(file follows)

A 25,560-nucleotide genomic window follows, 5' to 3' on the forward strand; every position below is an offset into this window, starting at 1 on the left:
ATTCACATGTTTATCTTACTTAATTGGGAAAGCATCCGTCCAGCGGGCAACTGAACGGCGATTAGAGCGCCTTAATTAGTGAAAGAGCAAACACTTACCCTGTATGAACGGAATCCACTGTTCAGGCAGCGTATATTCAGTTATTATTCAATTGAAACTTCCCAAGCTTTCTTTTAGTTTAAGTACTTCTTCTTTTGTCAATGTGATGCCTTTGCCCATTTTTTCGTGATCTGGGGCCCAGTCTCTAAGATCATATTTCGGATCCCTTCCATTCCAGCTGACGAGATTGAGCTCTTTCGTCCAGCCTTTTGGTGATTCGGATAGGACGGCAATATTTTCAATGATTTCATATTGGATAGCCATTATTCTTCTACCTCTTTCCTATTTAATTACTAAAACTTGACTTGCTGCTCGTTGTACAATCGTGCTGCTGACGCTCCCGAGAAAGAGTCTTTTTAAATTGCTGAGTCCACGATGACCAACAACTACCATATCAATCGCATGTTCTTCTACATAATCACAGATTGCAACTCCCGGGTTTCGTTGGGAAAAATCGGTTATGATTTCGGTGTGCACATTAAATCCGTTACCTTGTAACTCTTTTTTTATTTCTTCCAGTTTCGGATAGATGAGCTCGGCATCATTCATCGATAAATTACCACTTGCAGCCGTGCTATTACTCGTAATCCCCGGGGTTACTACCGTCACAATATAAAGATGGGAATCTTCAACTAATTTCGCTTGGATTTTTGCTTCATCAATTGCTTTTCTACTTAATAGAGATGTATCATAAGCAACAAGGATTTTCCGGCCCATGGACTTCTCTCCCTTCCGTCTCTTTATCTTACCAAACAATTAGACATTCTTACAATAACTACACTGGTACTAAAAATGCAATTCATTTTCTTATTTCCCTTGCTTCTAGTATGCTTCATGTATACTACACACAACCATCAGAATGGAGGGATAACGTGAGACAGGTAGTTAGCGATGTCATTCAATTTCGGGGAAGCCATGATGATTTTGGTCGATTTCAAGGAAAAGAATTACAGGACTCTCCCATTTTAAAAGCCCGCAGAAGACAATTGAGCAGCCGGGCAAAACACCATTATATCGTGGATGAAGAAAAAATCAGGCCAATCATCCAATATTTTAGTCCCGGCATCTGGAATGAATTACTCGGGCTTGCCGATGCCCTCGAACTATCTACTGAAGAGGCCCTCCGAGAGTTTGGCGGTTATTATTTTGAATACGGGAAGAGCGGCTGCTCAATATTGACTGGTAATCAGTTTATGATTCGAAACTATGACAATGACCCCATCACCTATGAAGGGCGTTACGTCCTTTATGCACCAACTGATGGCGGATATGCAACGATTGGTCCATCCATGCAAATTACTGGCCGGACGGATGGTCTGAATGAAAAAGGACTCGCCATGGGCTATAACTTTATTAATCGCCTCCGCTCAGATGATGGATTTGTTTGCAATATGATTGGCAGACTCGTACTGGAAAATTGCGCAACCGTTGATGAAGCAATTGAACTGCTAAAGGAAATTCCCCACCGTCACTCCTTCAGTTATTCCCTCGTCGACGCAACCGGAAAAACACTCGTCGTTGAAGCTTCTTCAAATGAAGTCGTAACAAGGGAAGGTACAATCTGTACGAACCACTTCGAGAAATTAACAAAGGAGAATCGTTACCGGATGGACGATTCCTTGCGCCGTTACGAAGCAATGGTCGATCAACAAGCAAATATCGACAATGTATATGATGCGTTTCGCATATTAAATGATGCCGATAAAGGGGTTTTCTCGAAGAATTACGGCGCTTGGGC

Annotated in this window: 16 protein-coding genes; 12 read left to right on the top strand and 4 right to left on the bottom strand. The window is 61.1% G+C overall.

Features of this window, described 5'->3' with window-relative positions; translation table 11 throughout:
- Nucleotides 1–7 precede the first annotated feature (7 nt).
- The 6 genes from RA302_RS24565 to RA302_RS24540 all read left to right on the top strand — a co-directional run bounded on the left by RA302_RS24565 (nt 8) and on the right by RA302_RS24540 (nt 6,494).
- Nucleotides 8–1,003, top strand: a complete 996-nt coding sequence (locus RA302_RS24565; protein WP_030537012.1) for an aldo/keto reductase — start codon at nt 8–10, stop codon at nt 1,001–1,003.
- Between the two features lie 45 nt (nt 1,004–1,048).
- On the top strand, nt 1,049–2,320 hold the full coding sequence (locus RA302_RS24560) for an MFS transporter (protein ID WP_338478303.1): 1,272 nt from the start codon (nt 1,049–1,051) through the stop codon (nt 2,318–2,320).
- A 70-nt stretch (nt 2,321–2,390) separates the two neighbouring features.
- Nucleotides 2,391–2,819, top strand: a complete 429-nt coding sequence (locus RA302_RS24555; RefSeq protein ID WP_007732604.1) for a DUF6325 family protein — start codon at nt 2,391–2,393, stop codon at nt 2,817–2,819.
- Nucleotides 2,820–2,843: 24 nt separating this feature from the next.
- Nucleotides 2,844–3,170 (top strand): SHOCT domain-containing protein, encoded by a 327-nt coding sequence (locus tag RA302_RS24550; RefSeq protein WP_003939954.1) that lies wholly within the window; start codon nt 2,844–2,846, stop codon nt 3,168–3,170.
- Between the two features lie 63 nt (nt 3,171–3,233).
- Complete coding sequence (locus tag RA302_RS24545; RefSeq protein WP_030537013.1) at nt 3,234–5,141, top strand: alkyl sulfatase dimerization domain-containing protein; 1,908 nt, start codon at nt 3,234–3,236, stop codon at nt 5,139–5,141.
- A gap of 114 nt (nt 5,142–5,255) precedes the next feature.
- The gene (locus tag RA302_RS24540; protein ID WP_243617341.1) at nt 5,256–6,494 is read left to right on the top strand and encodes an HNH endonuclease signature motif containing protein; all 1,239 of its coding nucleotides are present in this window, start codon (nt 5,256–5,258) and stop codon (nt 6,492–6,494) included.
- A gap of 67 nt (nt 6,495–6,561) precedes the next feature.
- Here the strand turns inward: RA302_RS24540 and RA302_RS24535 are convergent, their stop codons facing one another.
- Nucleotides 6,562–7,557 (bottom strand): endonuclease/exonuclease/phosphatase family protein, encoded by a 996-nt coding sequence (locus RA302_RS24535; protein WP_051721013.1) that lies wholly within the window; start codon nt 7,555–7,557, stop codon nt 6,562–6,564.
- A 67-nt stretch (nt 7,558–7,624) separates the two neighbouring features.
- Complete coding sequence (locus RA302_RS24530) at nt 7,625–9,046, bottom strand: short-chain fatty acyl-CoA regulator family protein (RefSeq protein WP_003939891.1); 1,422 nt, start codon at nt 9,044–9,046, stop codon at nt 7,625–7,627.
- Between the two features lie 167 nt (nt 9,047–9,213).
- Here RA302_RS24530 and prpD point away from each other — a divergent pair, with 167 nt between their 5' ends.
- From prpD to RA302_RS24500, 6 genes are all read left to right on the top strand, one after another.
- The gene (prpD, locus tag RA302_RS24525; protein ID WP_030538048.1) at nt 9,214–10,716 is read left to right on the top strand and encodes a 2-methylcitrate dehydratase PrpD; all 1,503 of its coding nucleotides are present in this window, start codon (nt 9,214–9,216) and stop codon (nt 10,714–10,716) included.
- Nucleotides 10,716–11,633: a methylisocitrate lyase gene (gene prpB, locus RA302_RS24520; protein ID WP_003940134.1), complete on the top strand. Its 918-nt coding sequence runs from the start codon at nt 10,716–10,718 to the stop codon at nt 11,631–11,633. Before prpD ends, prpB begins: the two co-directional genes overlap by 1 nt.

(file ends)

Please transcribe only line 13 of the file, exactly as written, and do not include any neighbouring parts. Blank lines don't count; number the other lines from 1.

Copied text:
- Nucleotides 2,844–3,170 (top strand): SHOCT domain-containing protein, encoded by a 327-nt coding sequence (locus tag RA302_RS24550; RefSeq protein WP_003939954.1) that lies wholly within the window; start codon nt 2,844–2,846, stop codon nt 3,168–3,170.